Although there is a great deal of hullabaloo concerning roof tiles and replacing them, little is said of the importance of repairing warped or sagging eaves. This trim of wood along the edge of a roof, though often neglected, is a key element to the overall visual appeal of a home. Most eaves are damaged by improperly draining gutters and warp over time. Repairing damaged eaves and shingles entails replacing them, and that need not take more than an active weekend's worth of hammering and ladder climbing.
Using your hand drill, remove your gutters by unscrewing them from their support braces. Brace the gutter by having someone else hold the freed ends.
Measure the height and length of the damaged eaves.
Purchase replacement eaves at your local hardware store or lumberyard. To save time, have the hardware store or lumberyard staff cut the replacement eaves for you.
Using a pry bar, pull the old eaves off.
With one person holding each end, put the replacement eaves in place.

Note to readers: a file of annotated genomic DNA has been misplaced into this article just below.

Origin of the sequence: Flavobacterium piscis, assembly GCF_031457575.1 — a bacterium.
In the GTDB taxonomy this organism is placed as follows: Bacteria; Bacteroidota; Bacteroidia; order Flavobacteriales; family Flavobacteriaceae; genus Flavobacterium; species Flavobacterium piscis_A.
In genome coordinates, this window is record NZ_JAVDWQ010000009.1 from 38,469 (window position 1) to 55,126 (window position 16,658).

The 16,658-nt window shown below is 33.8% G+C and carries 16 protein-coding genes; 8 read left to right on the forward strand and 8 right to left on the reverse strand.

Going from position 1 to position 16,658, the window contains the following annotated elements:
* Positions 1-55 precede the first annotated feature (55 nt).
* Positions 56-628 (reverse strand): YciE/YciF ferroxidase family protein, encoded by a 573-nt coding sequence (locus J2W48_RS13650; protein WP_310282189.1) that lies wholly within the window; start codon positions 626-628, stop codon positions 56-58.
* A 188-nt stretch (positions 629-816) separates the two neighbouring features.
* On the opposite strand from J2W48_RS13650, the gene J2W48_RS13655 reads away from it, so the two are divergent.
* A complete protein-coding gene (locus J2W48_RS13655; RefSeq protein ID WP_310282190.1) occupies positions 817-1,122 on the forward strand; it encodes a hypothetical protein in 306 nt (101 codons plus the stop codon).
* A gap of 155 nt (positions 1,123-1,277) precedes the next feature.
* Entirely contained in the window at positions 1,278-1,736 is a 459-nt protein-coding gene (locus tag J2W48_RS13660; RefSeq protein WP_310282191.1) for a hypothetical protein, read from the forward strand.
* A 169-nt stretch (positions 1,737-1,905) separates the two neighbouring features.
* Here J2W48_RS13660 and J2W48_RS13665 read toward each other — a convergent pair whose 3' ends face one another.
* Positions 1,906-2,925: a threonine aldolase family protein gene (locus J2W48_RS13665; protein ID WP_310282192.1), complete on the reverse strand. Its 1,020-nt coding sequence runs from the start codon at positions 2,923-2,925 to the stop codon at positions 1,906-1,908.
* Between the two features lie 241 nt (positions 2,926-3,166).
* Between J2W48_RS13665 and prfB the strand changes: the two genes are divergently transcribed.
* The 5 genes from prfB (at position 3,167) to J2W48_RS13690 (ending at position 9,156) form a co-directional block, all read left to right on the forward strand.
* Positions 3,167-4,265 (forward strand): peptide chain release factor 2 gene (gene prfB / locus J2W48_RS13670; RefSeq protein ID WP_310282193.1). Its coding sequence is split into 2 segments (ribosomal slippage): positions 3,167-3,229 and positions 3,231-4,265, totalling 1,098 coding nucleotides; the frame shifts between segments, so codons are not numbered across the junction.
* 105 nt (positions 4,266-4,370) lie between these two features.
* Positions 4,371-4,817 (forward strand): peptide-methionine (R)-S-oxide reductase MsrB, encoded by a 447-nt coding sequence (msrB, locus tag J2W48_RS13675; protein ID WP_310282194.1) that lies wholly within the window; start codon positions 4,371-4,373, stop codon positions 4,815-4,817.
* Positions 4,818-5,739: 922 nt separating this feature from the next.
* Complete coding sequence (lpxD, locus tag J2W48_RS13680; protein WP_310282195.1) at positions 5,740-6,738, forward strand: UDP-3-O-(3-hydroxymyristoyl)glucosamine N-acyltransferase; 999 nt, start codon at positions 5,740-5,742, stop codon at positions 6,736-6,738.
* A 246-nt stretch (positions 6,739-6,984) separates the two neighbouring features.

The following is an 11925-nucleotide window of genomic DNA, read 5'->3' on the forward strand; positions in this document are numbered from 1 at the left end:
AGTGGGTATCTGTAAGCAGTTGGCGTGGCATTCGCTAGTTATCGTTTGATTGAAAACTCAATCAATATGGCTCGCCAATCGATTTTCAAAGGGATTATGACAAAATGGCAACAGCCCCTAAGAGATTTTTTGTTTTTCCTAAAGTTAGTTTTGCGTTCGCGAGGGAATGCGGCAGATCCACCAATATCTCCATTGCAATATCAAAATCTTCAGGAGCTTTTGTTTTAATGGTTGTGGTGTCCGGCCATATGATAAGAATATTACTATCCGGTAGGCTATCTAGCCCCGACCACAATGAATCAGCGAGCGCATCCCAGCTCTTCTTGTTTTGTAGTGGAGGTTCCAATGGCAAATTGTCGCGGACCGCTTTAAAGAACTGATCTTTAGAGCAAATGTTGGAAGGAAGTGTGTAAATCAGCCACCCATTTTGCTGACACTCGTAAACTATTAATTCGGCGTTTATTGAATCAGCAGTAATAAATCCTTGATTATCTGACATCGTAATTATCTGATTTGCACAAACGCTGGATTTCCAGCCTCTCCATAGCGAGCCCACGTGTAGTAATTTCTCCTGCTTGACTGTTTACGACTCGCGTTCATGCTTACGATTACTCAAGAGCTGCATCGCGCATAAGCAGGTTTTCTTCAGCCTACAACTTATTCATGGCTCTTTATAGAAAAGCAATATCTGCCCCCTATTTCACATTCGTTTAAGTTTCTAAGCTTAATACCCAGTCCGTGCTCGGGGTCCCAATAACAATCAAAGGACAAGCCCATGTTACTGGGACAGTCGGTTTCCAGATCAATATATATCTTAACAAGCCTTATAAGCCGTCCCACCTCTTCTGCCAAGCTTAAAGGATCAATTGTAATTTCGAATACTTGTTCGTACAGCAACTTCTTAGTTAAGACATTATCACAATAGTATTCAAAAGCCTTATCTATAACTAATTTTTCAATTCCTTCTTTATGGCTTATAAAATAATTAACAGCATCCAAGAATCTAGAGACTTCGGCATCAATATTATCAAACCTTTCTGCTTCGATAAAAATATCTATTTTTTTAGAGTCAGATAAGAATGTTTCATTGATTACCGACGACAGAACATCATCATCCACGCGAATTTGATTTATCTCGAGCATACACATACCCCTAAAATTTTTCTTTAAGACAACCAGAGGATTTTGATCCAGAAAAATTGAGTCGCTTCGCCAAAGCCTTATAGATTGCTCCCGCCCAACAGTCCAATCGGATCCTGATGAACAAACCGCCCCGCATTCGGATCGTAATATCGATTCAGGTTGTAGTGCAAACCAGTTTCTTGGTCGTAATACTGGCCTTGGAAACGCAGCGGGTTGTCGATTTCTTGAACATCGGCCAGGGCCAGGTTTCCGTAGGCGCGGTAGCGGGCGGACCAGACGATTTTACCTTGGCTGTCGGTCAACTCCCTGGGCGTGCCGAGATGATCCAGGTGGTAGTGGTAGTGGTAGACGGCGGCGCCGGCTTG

Nail one end with one nail, then cross-reference with a level. If it is level, then proceed to nail two nails into both ends. If your eaves are longer than 4 feet, nail two more nails through the middle of the plank.
Pull up any damaged shingles with a pry bar, using the pry bar to leverage the shingle up, exposing the two corner nails holding it in place. With enough leverage, you can pry the nails up with the shingles.
Make sure the plastic tarp underneath the shingle is still in tact. If there are tears in the plastic, it will have to be cut out with a utility knife. Measure a new square of plastic tarp and cut it to size with a utility knife. Lay the replacement tarp in place and staple in place--one staple per inch--with a staple gun.
Lay the replacement shingle over the tarp.
Lift the shingle directly above the one you are replacing, and slide the new shingle as far underneath as possible.
Hammer in place with 8D nails--one nail in each top corner.
Flatten the new shingle by pressing it down with you hands.
Never stand on the top-most step of a ladder.
Tips and warnings
- Never stand on the top-most step of a ladder.